The topic of using AI/Machine Learning in TTRPGs just won't go away. Most recently, I see that Monsters and Manuals has declared for the Luddite side. I can certainly appreciate this position from an ethical standpoint, and from an aesthetic standpoint I can see why a person would think that computer-created content lacks soul (and I agree, given the current state of the art, though I think that a computer will learn to mimic soulful words and pictures eventually. The question here is how long "eventually" takes to arrive). 

In the meantime there is a way in which AIs can be used both ethically and soulfully, particularly in the field of writing. And that is by putting a human in collaboration with an AI. Human-to-human  collaborations like this already exist - think of the classic comedy writing duo, or the sitcom "writers' room". Even many RPGs and RPG supplements are created by teams - I'm thinking in particular of Tracy & Laura Hickman, who really shook up the D&D world when they wrote the Desert of Desolation adventure series (and went on to write Ravenloft and then Dragonlace, both of which had an even bigger impact).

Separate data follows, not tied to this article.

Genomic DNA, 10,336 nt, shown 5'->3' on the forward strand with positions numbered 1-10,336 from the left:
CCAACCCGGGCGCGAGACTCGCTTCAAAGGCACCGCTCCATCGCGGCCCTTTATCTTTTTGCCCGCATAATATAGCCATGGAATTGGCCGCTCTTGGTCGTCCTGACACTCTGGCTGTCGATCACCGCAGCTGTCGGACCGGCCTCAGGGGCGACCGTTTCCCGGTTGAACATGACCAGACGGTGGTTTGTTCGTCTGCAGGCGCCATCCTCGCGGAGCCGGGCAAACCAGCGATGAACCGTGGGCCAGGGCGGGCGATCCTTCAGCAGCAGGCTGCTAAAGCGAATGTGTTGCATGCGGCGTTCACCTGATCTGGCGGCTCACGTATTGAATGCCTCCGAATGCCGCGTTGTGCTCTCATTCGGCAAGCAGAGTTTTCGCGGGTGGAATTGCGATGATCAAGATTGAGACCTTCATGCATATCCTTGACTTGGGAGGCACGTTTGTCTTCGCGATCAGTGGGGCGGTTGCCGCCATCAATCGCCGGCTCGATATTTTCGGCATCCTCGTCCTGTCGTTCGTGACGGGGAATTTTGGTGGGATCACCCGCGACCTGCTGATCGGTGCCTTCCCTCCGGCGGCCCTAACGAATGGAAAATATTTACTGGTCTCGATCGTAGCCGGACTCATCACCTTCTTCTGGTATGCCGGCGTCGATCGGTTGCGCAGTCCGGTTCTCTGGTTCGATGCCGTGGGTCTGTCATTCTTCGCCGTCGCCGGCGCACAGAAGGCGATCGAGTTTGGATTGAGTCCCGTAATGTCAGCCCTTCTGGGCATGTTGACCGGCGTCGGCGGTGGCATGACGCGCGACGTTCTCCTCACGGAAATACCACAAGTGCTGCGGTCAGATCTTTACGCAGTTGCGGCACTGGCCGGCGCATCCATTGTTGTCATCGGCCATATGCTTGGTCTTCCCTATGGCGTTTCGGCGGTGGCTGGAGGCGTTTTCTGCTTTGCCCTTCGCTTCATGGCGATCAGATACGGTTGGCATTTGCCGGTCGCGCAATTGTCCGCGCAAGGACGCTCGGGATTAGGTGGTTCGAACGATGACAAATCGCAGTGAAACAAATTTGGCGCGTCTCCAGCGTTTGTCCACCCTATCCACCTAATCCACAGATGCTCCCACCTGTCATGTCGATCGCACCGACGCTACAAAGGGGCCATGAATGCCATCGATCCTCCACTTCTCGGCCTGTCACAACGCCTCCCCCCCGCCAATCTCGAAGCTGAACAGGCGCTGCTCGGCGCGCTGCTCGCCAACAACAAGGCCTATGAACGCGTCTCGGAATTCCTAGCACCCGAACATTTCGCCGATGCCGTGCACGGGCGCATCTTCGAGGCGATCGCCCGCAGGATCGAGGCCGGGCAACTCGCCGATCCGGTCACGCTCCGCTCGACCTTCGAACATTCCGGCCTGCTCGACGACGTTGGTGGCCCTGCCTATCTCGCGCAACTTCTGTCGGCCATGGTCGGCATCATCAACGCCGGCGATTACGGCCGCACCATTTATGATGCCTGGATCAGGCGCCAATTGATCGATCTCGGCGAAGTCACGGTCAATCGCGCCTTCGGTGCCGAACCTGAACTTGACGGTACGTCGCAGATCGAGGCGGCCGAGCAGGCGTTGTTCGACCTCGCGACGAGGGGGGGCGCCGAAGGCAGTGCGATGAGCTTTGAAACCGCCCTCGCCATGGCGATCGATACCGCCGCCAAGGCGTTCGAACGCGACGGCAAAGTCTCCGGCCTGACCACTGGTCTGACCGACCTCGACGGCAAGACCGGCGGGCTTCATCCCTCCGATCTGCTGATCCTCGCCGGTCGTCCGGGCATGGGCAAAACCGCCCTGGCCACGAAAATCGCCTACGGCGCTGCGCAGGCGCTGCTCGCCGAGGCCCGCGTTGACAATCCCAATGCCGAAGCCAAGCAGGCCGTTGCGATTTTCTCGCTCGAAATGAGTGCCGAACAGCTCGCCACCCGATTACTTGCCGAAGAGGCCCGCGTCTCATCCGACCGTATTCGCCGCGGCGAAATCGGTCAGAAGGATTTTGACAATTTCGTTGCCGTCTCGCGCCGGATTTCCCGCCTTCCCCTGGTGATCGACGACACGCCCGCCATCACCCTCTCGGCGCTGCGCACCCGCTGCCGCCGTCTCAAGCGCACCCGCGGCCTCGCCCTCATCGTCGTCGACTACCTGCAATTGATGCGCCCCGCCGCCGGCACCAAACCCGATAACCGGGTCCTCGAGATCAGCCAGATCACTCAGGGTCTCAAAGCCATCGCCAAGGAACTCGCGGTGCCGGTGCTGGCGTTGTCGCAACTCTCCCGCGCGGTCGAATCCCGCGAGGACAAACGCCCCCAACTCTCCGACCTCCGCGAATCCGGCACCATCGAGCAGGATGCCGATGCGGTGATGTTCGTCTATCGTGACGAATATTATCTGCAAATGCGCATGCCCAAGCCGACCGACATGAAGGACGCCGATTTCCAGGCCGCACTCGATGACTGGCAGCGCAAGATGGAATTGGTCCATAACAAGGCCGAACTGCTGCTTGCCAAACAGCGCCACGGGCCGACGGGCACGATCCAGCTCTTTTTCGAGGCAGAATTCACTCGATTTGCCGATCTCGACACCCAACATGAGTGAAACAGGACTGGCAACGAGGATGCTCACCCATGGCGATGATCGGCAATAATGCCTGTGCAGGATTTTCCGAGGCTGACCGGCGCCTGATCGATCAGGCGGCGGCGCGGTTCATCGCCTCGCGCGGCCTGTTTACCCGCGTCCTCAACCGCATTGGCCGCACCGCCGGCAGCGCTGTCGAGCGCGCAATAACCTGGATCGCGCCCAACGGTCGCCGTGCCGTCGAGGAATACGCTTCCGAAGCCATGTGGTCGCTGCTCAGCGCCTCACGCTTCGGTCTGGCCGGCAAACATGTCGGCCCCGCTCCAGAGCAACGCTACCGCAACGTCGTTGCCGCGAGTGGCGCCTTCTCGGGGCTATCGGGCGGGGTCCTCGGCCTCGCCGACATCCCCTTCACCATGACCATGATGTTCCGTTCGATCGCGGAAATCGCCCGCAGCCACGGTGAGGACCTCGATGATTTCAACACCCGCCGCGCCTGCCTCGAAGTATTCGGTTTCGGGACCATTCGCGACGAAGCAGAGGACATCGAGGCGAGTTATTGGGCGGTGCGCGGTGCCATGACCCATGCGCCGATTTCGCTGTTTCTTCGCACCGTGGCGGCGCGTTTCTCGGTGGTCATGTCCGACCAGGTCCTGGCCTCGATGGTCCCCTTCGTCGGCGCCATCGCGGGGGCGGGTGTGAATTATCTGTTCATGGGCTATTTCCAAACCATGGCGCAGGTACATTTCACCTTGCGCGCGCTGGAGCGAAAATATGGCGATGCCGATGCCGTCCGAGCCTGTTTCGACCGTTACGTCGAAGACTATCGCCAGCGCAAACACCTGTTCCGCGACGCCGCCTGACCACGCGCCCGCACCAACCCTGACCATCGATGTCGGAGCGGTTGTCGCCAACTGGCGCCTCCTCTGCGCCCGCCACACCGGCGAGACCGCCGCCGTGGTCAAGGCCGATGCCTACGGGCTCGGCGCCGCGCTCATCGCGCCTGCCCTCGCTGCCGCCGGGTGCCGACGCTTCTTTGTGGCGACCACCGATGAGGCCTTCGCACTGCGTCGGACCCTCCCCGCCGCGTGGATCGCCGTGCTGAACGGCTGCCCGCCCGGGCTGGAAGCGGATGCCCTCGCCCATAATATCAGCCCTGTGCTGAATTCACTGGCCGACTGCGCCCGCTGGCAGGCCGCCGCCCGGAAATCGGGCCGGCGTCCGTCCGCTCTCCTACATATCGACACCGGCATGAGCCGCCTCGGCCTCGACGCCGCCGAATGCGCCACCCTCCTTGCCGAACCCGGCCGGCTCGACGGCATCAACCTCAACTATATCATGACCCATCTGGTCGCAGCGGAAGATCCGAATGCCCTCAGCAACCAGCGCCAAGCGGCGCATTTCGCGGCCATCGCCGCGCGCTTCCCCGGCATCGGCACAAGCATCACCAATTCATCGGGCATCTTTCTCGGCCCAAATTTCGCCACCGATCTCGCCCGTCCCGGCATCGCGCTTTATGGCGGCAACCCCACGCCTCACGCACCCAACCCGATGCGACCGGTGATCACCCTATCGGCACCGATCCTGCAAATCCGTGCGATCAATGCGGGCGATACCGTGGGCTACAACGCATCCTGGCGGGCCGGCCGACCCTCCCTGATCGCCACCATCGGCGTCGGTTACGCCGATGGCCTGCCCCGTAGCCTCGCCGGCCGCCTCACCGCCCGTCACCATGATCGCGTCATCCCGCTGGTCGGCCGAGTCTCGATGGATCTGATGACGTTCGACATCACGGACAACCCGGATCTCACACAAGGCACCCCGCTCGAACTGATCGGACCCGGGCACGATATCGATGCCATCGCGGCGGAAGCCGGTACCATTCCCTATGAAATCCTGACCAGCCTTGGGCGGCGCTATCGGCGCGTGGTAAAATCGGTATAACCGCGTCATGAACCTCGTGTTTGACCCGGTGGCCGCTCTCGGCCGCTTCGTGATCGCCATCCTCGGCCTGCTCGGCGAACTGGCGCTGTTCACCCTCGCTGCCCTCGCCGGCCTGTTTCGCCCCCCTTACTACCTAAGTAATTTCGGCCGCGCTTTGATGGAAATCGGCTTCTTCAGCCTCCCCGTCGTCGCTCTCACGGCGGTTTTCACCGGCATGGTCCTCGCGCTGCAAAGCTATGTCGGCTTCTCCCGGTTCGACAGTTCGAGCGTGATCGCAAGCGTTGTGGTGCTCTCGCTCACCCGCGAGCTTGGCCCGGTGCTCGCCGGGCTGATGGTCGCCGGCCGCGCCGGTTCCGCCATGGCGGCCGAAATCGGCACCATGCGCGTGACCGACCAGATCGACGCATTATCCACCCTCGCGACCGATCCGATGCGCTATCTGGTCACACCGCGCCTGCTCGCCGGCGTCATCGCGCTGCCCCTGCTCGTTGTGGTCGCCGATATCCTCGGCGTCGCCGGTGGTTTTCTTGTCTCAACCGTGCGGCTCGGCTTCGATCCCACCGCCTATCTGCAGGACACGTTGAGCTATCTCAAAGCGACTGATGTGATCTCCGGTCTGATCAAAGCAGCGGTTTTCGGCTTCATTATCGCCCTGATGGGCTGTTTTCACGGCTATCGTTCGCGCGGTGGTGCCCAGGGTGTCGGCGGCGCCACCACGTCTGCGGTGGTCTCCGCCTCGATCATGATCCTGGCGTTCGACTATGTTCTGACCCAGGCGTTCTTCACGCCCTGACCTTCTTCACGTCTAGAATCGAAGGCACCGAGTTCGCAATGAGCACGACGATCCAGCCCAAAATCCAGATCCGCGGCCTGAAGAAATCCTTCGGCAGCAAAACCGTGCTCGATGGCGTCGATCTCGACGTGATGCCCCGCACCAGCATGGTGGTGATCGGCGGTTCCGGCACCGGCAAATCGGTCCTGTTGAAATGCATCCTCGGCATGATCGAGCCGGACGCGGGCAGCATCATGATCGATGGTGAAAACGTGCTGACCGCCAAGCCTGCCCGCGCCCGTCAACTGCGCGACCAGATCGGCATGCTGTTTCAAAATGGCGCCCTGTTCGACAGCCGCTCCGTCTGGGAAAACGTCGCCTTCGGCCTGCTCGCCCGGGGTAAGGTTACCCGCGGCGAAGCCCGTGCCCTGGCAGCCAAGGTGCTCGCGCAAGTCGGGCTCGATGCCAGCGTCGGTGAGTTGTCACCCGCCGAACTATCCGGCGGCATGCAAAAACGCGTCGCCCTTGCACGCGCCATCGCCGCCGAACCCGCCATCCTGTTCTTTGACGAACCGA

So, how about a writing duo, one half of which is a computer? It's fairly easy to picture how this would work: the human writer writes some stuff, feeds it into the computer, the AI riffs on the writer's ideas and style, throwing out new ideas which the human can then either incorporate into the original text, or finesse and publish as an entirely new piece of work.

In fact, this is already happening. My friend Charlene Putney who writes scripts for computer RPGs (including games such as the Divinity series and Baldur’s Gate 3) is one of the people behind a piece of software (currently in beta-testing) called LAIKA, which is intended to do just this. Once you have trained LAIKA, it will make suggestions as you write, throwing up options you may not have thought of, and helping you to break out of writer's block. You can also use pre-trained models in LAIKA if you would like to, say, write like Dostoevsky or Dickens, although that's not something that appeals to me at all (but it might help if you were writing a Dostoevskyan or Dickensian RPG). I have had a quick play with LAIKA, but don't really have enough of my own writing on which to train it. I'm working on that though...